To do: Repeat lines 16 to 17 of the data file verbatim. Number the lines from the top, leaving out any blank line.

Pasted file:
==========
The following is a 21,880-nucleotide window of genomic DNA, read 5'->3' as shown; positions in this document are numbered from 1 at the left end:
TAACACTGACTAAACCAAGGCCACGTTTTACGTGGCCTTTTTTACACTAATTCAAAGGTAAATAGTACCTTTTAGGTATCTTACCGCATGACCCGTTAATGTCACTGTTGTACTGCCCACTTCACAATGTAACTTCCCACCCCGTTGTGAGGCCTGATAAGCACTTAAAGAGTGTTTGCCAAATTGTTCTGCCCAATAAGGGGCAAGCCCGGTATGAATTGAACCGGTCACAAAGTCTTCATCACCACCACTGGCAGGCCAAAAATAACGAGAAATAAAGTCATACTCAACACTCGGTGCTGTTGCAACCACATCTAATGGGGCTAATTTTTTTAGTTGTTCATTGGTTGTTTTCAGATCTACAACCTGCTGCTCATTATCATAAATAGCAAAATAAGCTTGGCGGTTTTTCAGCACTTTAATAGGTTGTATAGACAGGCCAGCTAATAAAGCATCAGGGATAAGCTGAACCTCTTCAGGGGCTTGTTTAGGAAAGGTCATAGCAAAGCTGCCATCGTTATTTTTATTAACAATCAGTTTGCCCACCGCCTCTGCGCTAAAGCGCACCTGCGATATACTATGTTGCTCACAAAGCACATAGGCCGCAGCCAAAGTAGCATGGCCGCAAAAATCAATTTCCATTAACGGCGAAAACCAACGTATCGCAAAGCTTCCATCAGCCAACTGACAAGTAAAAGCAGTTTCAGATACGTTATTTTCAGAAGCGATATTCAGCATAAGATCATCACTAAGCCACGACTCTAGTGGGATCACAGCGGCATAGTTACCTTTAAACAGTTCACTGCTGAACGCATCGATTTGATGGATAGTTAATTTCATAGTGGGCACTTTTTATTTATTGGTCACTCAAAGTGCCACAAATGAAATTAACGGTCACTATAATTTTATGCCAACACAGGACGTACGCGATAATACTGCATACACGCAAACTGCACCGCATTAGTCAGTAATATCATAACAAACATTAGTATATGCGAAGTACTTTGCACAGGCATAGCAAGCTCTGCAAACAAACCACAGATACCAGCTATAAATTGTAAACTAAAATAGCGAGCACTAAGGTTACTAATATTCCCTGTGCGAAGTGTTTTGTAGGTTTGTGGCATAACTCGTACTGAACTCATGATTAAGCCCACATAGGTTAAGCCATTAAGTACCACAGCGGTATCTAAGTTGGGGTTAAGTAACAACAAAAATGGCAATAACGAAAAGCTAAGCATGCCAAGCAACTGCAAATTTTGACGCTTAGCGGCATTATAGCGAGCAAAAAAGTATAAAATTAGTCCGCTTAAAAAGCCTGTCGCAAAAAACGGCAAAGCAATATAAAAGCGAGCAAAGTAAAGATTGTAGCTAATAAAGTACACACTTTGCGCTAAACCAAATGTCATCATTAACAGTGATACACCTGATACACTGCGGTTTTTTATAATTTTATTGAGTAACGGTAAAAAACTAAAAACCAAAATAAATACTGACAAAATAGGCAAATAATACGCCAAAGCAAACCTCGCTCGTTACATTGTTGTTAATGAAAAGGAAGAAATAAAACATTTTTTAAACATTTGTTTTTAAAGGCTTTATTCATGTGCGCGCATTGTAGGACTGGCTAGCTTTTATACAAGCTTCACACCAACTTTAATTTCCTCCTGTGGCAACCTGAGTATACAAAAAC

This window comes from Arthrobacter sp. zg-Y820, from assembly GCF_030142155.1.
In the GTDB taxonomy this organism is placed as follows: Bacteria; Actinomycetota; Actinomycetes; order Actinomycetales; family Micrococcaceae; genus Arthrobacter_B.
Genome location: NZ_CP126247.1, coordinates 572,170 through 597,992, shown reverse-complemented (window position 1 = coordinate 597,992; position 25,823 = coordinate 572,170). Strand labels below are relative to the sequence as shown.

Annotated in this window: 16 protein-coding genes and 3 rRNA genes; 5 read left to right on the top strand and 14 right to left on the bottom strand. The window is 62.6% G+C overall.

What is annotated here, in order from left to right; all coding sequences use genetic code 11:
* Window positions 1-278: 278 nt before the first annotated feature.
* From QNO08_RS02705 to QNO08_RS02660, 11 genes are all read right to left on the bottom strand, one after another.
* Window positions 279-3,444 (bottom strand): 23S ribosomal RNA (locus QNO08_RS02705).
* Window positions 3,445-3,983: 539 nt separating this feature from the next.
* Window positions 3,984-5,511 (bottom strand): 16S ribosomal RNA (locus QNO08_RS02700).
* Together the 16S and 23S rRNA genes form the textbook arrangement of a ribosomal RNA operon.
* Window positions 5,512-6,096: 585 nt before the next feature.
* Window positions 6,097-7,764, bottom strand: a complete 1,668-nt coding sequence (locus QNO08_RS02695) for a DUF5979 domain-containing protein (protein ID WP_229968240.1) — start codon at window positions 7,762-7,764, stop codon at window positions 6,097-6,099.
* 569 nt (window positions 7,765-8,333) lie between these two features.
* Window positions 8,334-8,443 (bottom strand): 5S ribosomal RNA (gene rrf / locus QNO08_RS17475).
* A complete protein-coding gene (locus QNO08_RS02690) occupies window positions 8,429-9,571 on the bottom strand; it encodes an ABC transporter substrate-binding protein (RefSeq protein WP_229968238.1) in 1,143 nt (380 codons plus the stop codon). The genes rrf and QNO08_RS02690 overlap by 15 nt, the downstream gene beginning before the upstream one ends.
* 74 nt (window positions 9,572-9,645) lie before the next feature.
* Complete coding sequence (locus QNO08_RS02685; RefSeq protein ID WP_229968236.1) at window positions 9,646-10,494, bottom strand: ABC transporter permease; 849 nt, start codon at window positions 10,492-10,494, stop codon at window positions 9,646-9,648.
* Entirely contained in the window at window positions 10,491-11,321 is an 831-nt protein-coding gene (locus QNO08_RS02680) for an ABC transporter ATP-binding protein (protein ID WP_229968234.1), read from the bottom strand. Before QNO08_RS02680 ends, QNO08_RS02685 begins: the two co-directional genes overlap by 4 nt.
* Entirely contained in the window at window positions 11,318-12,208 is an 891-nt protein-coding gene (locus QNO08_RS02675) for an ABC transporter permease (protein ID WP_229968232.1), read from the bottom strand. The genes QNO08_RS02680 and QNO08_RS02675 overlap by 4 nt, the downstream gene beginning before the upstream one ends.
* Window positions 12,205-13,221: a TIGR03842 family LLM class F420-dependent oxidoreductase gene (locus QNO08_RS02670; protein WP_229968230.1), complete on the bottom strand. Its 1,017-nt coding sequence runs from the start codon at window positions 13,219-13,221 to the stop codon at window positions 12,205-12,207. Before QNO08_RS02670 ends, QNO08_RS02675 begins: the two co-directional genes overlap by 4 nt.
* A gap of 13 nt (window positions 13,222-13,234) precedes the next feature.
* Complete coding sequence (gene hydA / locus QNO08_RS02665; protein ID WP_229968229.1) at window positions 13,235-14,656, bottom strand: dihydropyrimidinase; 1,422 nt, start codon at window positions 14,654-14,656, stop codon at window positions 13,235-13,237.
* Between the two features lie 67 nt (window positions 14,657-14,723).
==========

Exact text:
* 569 nt (window positions 7,765-8,333) lie between these two features.
* Window positions 8,334-8,443 (bottom strand): 5S ribosomal RNA (gene rrf / locus QNO08_RS17475).